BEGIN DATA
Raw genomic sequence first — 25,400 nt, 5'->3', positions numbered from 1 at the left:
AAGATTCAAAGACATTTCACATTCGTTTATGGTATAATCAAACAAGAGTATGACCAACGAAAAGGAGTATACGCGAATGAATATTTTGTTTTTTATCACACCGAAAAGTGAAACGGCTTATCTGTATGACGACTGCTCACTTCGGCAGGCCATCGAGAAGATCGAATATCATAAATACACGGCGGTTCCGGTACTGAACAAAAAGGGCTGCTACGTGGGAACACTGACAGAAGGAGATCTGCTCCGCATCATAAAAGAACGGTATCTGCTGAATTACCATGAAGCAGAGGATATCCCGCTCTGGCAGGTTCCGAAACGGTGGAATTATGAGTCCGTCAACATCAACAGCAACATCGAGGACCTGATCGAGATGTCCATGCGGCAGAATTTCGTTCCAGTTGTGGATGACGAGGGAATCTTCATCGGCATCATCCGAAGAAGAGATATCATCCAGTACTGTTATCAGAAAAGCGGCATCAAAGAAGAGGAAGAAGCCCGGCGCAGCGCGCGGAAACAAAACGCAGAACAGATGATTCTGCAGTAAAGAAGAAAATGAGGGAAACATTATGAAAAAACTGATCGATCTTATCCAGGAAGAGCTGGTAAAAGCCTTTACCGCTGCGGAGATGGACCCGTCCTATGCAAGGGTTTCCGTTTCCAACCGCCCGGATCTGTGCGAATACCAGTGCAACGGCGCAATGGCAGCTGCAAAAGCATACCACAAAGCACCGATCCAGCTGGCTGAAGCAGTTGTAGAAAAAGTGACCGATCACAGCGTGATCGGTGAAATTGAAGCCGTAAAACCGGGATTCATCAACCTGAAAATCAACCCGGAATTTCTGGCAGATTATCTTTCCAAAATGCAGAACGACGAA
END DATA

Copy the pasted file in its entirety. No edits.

Raw genomic sequence first — 25,400 nt, 5'->3', positions numbered from 1 at the left:
AAGATTCAAAGACATTTCACATTCGTTTATGGTATAATCAAACAAGAGTATGACCAACGAAAAGGAGTATACGCGAATGAATATTTTGTTTTTTATCACACCGAAAAGTGAAACGGCTTATCTGTATGACGACTGCTCACTTCGGCAGGCCATCGAGAAGATCGAATATCATAAATACACGGCGGTTCCGGTACTGAACAAAAAGGGCTGCTACGTGGGAACACTGACAGAAGGAGATCTGCTCCGCATCATAAAAGAACGGTATCTGCTGAATTACCATGAAGCAGAGGATATCCCGCTCTGGCAGGTTCCGAAACGGTGGAATTATGAGTCCGTCAACATCAACAGCAACATCGAGGACCTGATCGAGATGTCCATGCGGCAGAATTTCGTTCCAGTTGTGGATGACGAGGGAATCTTCATCGGCATCATCCGAAGAAGAGATATCATCCAGTACTGTTATCAGAAAAGCGGCATCAAAGAAGAGGAAGAAGCCCGGCGCAGCGCGCGGAAACAAAACGCAGAACAGATGATTCTGCAGTAAAGAAGAAAATGAGGGAAACATTATGAAAAAACTGATCGATCTTATCCAGGAAGAGCTGGTAAAAGCCTTTACCGCTGCGGAGATGGACCCGTCCTATGCAAGGGTTTCCGTTTCCAACCGCCCGGATCTGTGCGAATACCAGTGCAACGGCGCAATGGCAGCTGCAAAAGCATACCACAAAGCACCGATCCAGCTGGCTGAAGCAGTTGTAGAAAAAGTGACCGATCACAGCGTGATCGGTGAAATTGAAGCCGTAAAACCGGGATTCATCAACCTGAAAATCAACCCGGAATTTCTGGCAGATTATCTTTCCAAAATGCAGAACGACGAA